Whatever the age of the children in your care, be certain not to dismiss their inquisitiveness. If a child senses an open climate in the child care setting, he or she will be more able to share concerns with you. By immediately taking the time to discuss questions and concerns with young children in an age-appropriate manner you send several messages. First, your interest says that what concerns you concerns me. Second, your response helps clear up inaccuracies and erroneous generalizations. Third, talking with children helps to make them more comfortable with the differences they see. In addition, your dialogue gives them the vocabulary needed to talk positively about differences themselves.
Both parents and teachers can be embarrassed by the questions children ask. These embarrassed adults may tell children, " Don’t say that" or "That isn't very nice." Others may think it best to deny differences, believing that to ignore them is to raise a color-blind or bias-free child. This is the teacher or caregiver who may simply ignore a child's questions about observed differences or the adult who may respond, "Oh, we all know that everybody's really the same." The problem is that we all recognize that everybody is not the same. Although in making such a statement you may mean well, you in fact, confuse the child who already clearly recognizes that we are all quite different.
Speak Up When You Encounter Bias and Prejudice
We have all heard the adage, "Don't do what I do, do what I say." As role models for children, teachers and caregivers must say and do what we hope to see the children say and do. We must respond to differences in a positive way and speak up when we encounter bias and prejudice. Children take their lead from the behavior of the adults around them. If someone makes a disparaging remark in form of you and you say nothing, the child assumes that you agree with that person's comment. If you disagree, make a point of saying so. A simple statement of disagreement with those who may make unkind, negative, or disparaging comments will give the children in you care a true sense of what you believe. If you respond to a comment that labels Brandon as a problems child by saying, "Oh, I think Brandon tires very hard. I think he will do a good job on this activity," you tell the other children that none of us has to agree with the prejudice that may come from others.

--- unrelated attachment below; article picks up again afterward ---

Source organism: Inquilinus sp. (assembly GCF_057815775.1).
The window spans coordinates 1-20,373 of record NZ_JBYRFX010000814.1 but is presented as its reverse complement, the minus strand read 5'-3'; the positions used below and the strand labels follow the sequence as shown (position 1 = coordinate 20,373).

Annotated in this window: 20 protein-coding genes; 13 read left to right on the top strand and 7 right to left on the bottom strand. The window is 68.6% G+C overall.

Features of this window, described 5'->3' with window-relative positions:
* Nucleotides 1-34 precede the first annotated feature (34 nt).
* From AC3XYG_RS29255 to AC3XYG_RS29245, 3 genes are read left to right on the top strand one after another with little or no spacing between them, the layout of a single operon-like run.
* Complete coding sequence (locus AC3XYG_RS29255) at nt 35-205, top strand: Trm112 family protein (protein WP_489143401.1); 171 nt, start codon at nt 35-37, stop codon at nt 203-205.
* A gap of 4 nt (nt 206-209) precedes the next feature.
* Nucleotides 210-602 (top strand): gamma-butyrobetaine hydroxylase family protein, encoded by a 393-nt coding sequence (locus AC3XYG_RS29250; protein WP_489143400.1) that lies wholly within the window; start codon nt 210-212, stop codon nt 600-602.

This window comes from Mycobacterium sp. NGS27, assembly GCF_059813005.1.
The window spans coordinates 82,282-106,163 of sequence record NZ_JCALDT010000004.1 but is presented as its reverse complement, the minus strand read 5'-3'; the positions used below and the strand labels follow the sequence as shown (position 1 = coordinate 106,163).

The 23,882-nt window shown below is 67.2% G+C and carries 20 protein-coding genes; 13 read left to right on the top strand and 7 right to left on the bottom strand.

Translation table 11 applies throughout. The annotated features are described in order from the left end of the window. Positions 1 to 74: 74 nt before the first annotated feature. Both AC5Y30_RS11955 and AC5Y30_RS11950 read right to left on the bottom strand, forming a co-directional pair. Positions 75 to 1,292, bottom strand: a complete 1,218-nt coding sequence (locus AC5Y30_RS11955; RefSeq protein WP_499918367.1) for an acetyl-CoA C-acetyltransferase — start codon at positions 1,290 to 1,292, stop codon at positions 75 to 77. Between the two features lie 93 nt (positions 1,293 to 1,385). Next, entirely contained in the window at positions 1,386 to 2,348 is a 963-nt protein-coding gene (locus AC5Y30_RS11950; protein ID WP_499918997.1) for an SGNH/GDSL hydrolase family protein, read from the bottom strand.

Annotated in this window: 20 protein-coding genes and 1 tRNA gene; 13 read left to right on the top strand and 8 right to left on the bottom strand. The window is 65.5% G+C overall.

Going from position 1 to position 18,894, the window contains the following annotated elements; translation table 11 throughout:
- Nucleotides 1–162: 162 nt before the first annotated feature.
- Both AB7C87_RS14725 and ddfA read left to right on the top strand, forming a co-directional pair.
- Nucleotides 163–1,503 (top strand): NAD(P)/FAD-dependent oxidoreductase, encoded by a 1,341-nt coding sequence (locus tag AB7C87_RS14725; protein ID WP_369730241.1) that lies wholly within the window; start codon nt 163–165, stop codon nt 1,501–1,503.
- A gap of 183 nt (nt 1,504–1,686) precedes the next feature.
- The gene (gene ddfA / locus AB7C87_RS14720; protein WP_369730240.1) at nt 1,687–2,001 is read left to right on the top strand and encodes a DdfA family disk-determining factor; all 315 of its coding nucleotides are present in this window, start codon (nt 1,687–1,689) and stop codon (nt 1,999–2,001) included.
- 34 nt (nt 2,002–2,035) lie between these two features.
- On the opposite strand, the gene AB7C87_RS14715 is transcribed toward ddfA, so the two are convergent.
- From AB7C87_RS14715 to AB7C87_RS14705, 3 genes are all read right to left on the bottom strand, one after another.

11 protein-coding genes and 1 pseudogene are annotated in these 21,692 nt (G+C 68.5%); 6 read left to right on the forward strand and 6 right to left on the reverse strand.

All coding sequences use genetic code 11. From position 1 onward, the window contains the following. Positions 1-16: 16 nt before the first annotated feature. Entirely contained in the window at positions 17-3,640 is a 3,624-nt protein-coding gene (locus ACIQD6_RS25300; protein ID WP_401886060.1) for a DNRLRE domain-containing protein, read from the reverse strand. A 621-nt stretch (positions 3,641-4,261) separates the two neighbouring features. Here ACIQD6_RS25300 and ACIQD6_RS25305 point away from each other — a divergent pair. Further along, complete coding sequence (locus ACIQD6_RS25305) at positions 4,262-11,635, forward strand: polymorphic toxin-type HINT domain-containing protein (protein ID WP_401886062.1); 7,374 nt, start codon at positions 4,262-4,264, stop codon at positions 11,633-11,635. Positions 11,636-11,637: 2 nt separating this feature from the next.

Give Children Opportunities for Exposure
Of course, not every child or family has the same opportunities and positive experiences with diversity. However, there are many ways to broaden and enrich children's experiences. Why not organize a cultural fair in you center or invite parents to share their personal heritage and family customs with the children? Encourage the parents at you center to get their children involved in activities such as sporting events, school events, or camps that bring together different kinds of people. When children work and play together, they have opportunities to see not only differences, but also the similarities among us. They are on the same team, in the same class, at the same camp. They develop a mutual respect for each other. Don’t' be surprised if a child who becomes involved in such opportunities begins to feel excitement and curiosity about differences. He or she may ask about Yom Kippur or Kwanzaa, want to teach you how to say "I love you" using sign language, or learn to count to ten in Spanish.